But there's a war which Christians wage,
In which no blood is shed; A strife which wakes no murd'rous rage, A wreath which blooms from age to age,
Upon the victor's head.
And all that stainless wreath may win,
Who act the warrior's part; And but with humble faith begin The strife with doubt, and self, and sin,—
The warfare of the heart.
Good soldiers they, and sure to gain
The crown for which they toil; Since He who leads the valiant train, Himself has trod the battle-plain, And borne away the spoil.
On, onward then, ye chosen few!
To you this hope is given— That, while you keep your prize in view, The glorious path you now pursue
But terminates in heaven! Edinburgh. H. S.
The Christian's Hope Of Mercy. A Foneral Discourse on the Death of the Rev. George Burder, delivered at Fetter Lane Meeting, on Lord's-day, June 10, 1832. By Joseph Fletcher, D.D. To which is prefixed, the Address at the Interment, June 5,1832. By Robert Winm, D.D. 8vo. pp. 48.
Westley and Davis.
The decease of such a man as the Rev. George Burder is an event of peculiar interest and solemnity, inasmuch as he was one of the remaining few who connected the past with the present, and who carried back, the associations of the Christian public to the early history of those distinguished efforts of Christian activity and benevolence, which have shed lustre on the present age, and which furnish increasing promise of the approaching glory of the latter day. There were scarcely any of our great societies to the formation or prosperity of which the deceased did not contribute. And it is a pleasing recollection of this departed servant of God, that his mind was never permitted, through a long and active life, to indulge in a single speculative tendency on any one great point; and that amidst all the changes and vicissitudes of religious opinion which obtained in his day, he was steadfast and immoveable to the last, always abounding in the work of the Lord.
Dr. Fletcher's funeral discourse is a highly suitable tribute to the memory of an individual so much revered as the deceased. As a sermon it is full of rich unction and scriptural illustration. The text, which, we understood, was chosen by Mr. Burder himself,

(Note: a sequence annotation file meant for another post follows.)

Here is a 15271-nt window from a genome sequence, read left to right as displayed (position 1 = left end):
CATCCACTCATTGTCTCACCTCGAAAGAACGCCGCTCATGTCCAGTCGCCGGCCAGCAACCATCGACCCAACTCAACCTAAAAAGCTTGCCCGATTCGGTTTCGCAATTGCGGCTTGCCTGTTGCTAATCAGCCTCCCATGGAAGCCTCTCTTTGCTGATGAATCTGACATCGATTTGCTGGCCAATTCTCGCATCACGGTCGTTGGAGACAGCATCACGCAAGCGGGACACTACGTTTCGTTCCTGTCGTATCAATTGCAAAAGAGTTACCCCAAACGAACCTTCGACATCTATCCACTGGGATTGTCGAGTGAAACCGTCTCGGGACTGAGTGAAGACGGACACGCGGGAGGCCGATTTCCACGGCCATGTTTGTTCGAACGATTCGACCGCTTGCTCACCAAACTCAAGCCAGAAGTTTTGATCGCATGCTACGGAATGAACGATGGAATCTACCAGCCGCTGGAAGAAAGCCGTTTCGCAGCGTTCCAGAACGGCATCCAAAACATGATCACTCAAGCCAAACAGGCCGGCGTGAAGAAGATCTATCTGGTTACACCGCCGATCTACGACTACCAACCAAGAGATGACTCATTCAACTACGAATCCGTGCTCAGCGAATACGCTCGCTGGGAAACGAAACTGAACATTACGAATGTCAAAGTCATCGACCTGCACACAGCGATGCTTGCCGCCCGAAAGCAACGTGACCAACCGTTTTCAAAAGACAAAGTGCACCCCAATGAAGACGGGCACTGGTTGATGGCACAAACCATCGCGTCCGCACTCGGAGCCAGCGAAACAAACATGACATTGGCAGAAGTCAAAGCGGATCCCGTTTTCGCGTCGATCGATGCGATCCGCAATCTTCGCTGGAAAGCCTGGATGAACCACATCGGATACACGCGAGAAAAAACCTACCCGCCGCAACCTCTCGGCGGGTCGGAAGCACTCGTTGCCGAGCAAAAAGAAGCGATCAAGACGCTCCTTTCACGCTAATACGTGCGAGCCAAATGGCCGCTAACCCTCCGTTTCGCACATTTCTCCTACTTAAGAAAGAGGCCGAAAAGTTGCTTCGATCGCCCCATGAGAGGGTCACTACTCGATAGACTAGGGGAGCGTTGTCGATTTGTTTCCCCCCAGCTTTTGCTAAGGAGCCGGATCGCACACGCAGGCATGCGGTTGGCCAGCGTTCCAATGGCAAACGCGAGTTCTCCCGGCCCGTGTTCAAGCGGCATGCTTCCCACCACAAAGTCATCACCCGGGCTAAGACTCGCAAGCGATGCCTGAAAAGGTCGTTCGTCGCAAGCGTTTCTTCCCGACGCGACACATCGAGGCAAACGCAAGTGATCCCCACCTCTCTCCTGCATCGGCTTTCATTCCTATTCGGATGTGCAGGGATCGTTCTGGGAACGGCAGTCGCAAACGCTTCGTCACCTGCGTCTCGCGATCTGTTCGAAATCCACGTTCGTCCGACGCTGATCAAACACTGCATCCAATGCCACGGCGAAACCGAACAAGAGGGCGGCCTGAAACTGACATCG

is selected from Jude, 21 "Looking for
the mercy of our Lord Jesus Christ unto eternal life." In discussing these words, the preacher takes occasion to examine the Object, the Souhce, and the Habitual ExErcise of Christian hope. Apart from the relation which this discourse bears to our late venerable friend, it may be regarded as an able and impressive exhibition of the nature and influence of that hope which maketh not ashamed, and which will realize its brightest and most blessed consummation in that mercy which will be so gloriously displayed in the final award to the righteous of hfe eternal. In the memoir department for the present month, we have, with the author's permission, inserted the whole of that portion of his discourse in which he has traced the early history, depicted the character, described the usefulness, and unfolded the closing scene of the deceased. We beg particularly to recommend to our readers the perusal of the whole, as greatly fitted to subserve the great ends of " godly edifying."
Dr. Winter's address at the funeral is characterized by that propriety, sound sense, and enlightened piety, which run through all his public exercises. We beg to lay the whole of it before our readers.
"We are assembled in this house of prayer on an occasion of great solemnity. Death is always solemn. And the burial of the dead calls up so many remembrances of those whom in this world we shall see no more, and makes such irresistible appeals to the living, all of whom will sooner or later be summoned to the grave, that, with the thoughtful, an attendance on a funeral must be a serious employment. But, dissevered from the light of Christianity, and from all pleasing reference to the influence of Christianity on the deceased, it is a most gloomy and heartless employment. It is at the burial of a true Christian, more than on any other occasion, that we adopt the apostolic anthem :— '0 death, where is thy sting 1 O grave, where is thy victory 1 The sting of death is sin, and the strength of sin is the law. But thanks be to God, who giveth us the victory, through our Lord Jesus Christ.'
"That our beloved and venerated friend, the Rev. George Burder, was a firm believer in the Lord Jesus Christ, who that knew him could doubt 1 Our great consolation this day is just the consolation which we should derive from the glorious and everlasting gospel, on the decease of the most obscure of Christ's disciples. And what lustre does this reflect on Christianity, while it diminishes all the circumstantial differences between one Christian and another, that the same word of promise is applicable to all, and has been fulfilled in each!
"Yet, as ' one star differeth from another star in glory,' we are allowed to extract both comfort and admonition from the circumstances of each individual case. In this case there are many particulars which claim our attention. Some of these allow me to place before you. It shall be my effort so to do it, as not to intrude on the duties which will devolve on my friend and brother, the Rev. Dr. Fletcher, who is to preach next Lord's-day morning to the bereaved church, which has been called upon to part with a beloved pastor, after a union of twenty-nine years.